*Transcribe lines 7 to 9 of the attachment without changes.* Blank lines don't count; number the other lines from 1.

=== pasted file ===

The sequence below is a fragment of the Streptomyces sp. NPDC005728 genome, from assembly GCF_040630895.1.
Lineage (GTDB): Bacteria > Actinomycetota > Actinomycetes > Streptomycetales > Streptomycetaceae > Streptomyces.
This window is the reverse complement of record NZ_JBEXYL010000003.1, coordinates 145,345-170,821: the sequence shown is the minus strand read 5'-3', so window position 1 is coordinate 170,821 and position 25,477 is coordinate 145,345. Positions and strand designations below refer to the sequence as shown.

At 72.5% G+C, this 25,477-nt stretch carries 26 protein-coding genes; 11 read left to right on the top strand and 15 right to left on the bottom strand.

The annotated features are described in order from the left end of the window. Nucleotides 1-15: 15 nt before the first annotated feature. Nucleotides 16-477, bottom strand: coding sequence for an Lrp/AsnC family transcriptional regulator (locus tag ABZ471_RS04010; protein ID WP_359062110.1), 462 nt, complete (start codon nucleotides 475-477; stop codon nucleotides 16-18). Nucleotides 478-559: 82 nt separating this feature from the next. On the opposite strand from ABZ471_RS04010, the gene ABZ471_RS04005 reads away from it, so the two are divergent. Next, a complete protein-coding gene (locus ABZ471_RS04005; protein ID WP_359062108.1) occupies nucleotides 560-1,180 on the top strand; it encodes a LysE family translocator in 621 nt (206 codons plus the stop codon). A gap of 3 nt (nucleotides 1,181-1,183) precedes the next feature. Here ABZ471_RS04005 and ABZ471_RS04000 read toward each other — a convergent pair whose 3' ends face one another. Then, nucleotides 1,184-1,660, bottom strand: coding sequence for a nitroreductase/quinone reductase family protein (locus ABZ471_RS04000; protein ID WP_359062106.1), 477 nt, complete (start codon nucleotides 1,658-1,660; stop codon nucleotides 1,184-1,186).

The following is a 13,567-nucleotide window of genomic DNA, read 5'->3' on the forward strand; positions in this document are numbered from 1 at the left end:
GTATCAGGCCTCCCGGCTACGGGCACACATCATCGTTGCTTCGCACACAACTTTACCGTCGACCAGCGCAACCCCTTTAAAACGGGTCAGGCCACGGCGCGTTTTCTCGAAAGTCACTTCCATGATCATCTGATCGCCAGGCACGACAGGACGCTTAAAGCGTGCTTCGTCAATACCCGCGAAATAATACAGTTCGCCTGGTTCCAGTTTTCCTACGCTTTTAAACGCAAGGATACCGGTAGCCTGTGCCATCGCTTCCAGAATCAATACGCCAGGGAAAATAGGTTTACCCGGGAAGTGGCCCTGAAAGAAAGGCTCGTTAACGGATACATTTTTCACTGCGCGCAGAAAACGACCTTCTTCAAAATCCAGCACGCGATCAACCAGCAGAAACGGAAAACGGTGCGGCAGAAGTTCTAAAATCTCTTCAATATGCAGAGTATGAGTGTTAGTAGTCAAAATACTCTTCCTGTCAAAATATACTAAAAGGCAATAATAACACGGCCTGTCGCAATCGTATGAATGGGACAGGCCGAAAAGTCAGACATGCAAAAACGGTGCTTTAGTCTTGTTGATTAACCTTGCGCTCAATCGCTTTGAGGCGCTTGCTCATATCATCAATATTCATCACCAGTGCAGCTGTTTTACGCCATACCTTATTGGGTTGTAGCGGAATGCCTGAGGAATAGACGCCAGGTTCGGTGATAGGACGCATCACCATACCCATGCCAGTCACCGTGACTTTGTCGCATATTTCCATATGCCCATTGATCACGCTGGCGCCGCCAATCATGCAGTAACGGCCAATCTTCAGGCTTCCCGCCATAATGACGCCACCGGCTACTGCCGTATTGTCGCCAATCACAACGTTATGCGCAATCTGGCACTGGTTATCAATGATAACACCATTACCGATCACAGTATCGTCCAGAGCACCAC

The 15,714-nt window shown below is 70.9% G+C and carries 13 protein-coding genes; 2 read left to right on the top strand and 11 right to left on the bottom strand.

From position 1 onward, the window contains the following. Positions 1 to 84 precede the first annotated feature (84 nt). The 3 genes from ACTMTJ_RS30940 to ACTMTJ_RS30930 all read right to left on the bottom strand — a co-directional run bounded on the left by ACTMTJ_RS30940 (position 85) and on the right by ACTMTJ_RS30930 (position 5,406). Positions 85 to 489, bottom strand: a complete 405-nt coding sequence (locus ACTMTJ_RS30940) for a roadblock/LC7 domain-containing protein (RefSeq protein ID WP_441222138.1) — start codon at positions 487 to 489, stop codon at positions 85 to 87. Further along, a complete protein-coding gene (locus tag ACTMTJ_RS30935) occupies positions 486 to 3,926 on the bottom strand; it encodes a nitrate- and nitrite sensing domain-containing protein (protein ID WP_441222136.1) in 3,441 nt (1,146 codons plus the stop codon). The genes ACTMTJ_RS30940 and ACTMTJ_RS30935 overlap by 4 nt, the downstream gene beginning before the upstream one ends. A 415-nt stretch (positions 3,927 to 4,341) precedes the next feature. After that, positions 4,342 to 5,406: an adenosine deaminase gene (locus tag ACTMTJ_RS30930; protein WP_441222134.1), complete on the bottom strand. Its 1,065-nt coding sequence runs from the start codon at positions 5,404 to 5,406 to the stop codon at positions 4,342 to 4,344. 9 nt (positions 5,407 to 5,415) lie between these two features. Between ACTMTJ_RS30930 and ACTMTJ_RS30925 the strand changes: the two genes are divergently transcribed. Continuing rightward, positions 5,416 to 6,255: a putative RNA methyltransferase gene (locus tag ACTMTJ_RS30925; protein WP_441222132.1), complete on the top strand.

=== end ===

GTATCAGGCCTCCCGGCTACGGGCACACATCATCGTTGCTTCGCACACAACTTTACCGTCGACCAGCGCAACCCCTTTAAAACGGGTCAGGCCACGGCGCGTTTTCTCGAAAGTCACTTCCATGATCATCTGATCGCCAGGCACGACAGGACGCTTAAAGCGTGCTTCGTCAATACCCGCGAAATAATACAGTTCGCCTGGTTCCAGTTTTCCTACGCTTTTAAACGCAAGGATACCGGTAGCCTGTGCCATCGCTTCCAGAATCAATACGCCAGGGAAAATAGGTTTACCCGGGAAGTGGCCCTGAAAGAAAGGCTCGTTAACGGATACATTTTTCACTGCGCGCAGAAAACGACCTTCTTCAAAATCCAGCACGCGATCAACCAGCAGAAACGGAAAACGGTGCGGCAGAAGTTCTAAAATCTCTTCAATATGCAGAGTATGAGTGTTAGTAGTCAAAATACTCTTCCTGTCAAAATATACTAAAAGGCAATAATAACACGGCCTGTCGCAATCGTATGAATGGGACAGGCCGAAAAGTCAGACATGCAAAAACGGTGCTTTAGTCTTGTTGATTAACCTTGCGCTCAATCGCTTTGAGGCGCTTGCTCATATCATCAATATTCATCACCAGTGCAGCTGTTTTACGCCATACCTTATTGGGTTGTAGCGGAATGCCTGAGGAATAGACGCCAGGTTCGGTGATAGGACGCATCACCATACCCATGCCAGTCACCGTGACTTTGTCGCATATTTCCATATGCCCATTGATCACGCTGGCGCCGCCAATCATGCAGTAACGGCCAATCTTCAGGCTTCCCGCCATAATGACGCCACCGGCTACTGCCGTATTGTCGCCAATCACAACGTTATGCGCAATCTGGCACTGGTTATCAATGATAACACCATTACCGATCACAGTATCGTCCAGAGCACCAC

The 15,714-nt window shown below is 70.9% G+C and carries 13 protein-coding genes; 2 read left to right on the top strand and 11 right to left on the bottom strand.

From position 1 onward, the window contains the following. Positions 1 to 84 precede the first annotated feature (84 nt). The 3 genes from ACTMTJ_RS30940 to ACTMTJ_RS30930 all read right to left on the bottom strand — a co-directional run bounded on the left by ACTMTJ_RS30940 (position 85) and on the right by ACTMTJ_RS30930 (position 5,406). Positions 85 to 489, bottom strand: a complete 405-nt coding sequence (locus ACTMTJ_RS30940) for a roadblock/LC7 domain-containing protein (RefSeq protein ID WP_441222138.1) — start codon at positions 487 to 489, stop codon at positions 85 to 87. Further along, a complete protein-coding gene (locus tag ACTMTJ_RS30935) occupies positions 486 to 3,926 on the bottom strand; it encodes a nitrate- and nitrite sensing domain-containing protein (protein ID WP_441222136.1) in 3,441 nt (1,146 codons plus the stop codon). The genes ACTMTJ_RS30940 and ACTMTJ_RS30935 overlap by 4 nt, the downstream gene beginning before the upstream one ends. A 415-nt stretch (positions 3,927 to 4,341) precedes the next feature. After that, positions 4,342 to 5,406: an adenosine deaminase gene (locus tag ACTMTJ_RS30930; protein WP_441222134.1), complete on the bottom strand. Its 1,065-nt coding sequence runs from the start codon at positions 5,404 to 5,406 to the stop codon at positions 4,342 to 4,344. 9 nt (positions 5,407 to 5,415) lie between these two features. Between ACTMTJ_RS30930 and ACTMTJ_RS30925 the strand changes: the two genes are divergently transcribed. Continuing rightward, positions 5,416 to 6,255: a putative RNA methyltransferase gene (locus tag ACTMTJ_RS30925; protein WP_441222132.1), complete on the top strand.